In the last 3 weeks, our health system has been in the forefront of the entire COVID-19 pandemic in NYC. What I have learnt about leadership, medicine and nephrology is exponential in the last 3 weeks.
As soon as the cases started to rise, our department of medicine chairman started daily calls via Meetings that combined all department chairs, health system experts and division chairs to align the mission at stake. I cannot say how important this call is on setting the stage and the mood as a leader. It is important that all are on the same page and doing this with charisma and ease without panic. I was truly amazed at that.
In nephrology, we quickly adapted a similar strategy on updated our fellows, faculty, staff on a twice a week basis on similar issues in nephrology.
Some of the issues in Nephrology that the world should consider:
1. Deploy as many nephrologists in the inpatient setting (your volume will be increasing significantly). I have not seen volume of AKI at this fold in years in practice.
2. Re-deploy your fellows/trainees mostly inpatient and few for outpatient dialysis units.
3. Remember, the other place where you will need help is outpatient dialysis units- beef up your medical directors and get help to them early as they will be 100% occupied- making schedule changes, creating extra shifts for PUIs and extra units/shifts for COVID-19 patients.
4. Before you deploy to internal medicine help, help might be needed within nephrology itself- as we are in the front line as ESRD docs, inpatient volume increasing and transplant docs as patients with COVID and organ transplants also increase.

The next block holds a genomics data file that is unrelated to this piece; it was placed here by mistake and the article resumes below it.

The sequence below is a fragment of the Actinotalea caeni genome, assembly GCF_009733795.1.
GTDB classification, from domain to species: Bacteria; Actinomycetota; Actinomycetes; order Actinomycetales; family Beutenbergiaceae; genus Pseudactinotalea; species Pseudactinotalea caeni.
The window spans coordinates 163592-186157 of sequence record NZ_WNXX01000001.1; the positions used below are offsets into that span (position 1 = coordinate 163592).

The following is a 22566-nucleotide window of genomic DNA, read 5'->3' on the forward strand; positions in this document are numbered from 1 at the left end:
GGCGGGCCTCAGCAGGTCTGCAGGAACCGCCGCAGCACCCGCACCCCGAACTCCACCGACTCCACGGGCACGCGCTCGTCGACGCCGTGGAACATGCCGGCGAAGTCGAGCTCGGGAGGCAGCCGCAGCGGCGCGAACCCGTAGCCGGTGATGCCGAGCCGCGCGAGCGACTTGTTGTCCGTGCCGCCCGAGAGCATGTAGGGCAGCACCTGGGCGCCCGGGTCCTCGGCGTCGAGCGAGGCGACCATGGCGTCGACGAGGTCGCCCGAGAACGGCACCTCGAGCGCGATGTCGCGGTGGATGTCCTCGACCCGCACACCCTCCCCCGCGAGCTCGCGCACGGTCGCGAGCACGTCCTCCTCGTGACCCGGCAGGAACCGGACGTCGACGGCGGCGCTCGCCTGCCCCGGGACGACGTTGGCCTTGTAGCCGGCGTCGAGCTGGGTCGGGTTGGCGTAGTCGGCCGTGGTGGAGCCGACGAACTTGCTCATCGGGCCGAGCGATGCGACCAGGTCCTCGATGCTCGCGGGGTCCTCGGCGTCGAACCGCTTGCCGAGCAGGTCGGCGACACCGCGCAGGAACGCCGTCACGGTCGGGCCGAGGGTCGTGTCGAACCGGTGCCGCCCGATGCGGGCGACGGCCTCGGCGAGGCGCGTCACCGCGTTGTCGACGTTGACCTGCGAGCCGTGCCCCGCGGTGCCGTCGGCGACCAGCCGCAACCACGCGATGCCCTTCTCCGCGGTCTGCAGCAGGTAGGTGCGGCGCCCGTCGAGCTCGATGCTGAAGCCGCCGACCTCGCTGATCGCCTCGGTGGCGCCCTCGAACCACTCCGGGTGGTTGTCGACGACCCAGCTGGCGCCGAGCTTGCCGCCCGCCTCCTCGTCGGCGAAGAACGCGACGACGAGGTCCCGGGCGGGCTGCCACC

5. Increasing supplies early on and not waiting till you hit peak- ordering more CRRT machines, fluids, cartridges is going to be key.. don’t wait
6. Back up nursing and making sure you have a good balance between HD and ICU nursing and not stressing both with either HD orders and or CRRT orders.
7. Anticoagulation might be extremely important in CRRT or citrate protocol( if possible) as clotting is not uncommon in this disease.
8. Creating a simple but important criteria for need for dialysis in really sick patients and value of RRT in such cases
9. Implementing and orchestrating (with a division champion) on tele medicine outpatient visits. This can help you fight the COVID fight by keeping your CKD/transplant patients out of the hospital. This is a very critical and important piece.
10. Making all conferences tele for now but still doing them- education should NOT stop as we are still in the process of teaching along with caring for patients.
11. Deploying some research strength to learning about COVID in this critical time and sharing information as quickly as possible to the world to allow for ongoing coordinate care.
12. Separate inpatient and outpatient rounding docs every 2 weeks ( not to mix them) and give the inpatient docs a break.
13. We also implemented more on call weekend docs for renal help and in addition, added a tele attending on call to help de burden calls on weekends.
14. Rotation of clerical staff in the office to limit the number of folks in the office ( minimize exposure helps)
15. Implementing dialysis tele health also helps (but should not replace seeing our ESRD patients). This might be best for our PD and home HD patients.
16. Can’t stress enough is constant communication—with colleagues, fellows, nurses, staff about any changes. It eases the anxiety and plans for a smoother over a bumpy ride of this long winded ride we are in.
17. While are in forced implementation of certain tactics due to COVID, perhaps some good tactics should be adopted for long term patient care as we overcome this pandemic.
18. The most important part- checking in your nurses, faculty and fellows – creating a group on WhatsApp or any app to share fun pics, old jokes and fun times together as a division. We are all in this together.. Let’s get over this hump…
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